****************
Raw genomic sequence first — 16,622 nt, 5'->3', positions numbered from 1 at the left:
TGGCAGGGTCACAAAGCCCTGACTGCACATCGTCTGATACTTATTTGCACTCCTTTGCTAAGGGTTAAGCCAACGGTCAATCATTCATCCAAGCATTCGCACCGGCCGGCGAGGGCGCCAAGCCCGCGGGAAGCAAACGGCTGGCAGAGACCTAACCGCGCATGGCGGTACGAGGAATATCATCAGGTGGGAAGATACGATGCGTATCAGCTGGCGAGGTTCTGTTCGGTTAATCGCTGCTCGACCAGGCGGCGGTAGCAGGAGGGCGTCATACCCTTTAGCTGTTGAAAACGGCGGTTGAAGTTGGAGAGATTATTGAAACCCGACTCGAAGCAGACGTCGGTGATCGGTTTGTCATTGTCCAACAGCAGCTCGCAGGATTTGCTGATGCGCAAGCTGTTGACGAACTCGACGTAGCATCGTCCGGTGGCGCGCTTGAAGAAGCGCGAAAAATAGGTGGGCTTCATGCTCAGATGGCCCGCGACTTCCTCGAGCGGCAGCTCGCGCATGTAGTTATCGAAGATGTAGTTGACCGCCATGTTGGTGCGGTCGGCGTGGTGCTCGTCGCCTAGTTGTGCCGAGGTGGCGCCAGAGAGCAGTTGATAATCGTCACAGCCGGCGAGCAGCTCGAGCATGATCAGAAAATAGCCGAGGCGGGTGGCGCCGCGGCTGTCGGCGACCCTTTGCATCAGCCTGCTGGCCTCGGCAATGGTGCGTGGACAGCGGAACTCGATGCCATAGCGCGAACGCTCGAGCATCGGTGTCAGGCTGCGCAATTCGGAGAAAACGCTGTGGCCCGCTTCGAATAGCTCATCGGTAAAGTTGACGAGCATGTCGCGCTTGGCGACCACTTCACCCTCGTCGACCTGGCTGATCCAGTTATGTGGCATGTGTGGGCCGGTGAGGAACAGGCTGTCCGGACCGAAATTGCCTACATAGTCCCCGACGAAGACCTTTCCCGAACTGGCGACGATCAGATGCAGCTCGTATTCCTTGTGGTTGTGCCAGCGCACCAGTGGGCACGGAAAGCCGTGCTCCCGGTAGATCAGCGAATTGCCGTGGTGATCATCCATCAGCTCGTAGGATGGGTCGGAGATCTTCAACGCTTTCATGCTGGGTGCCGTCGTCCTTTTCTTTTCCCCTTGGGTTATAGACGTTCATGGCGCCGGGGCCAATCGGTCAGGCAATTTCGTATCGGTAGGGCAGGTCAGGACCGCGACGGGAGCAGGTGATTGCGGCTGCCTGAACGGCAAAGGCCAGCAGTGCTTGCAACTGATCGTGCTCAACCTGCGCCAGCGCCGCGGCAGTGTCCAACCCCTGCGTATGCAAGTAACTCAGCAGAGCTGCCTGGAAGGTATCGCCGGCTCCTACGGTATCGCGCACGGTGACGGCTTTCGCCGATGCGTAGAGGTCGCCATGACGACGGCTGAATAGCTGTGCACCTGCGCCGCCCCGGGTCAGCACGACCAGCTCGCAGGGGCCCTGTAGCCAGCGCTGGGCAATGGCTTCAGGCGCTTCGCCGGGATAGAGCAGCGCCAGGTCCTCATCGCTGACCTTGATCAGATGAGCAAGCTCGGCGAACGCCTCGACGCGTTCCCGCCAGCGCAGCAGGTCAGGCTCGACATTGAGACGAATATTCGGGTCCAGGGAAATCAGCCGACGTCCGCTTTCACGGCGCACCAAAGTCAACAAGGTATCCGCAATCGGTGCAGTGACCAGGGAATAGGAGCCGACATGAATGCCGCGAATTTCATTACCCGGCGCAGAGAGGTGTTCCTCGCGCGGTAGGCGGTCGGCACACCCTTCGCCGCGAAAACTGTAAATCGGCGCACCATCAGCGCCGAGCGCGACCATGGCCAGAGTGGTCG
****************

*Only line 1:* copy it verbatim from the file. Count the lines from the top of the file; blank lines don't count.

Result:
Raw genomic sequence first — 16,622 nt, 5'->3', positions numbered from 1 at the left: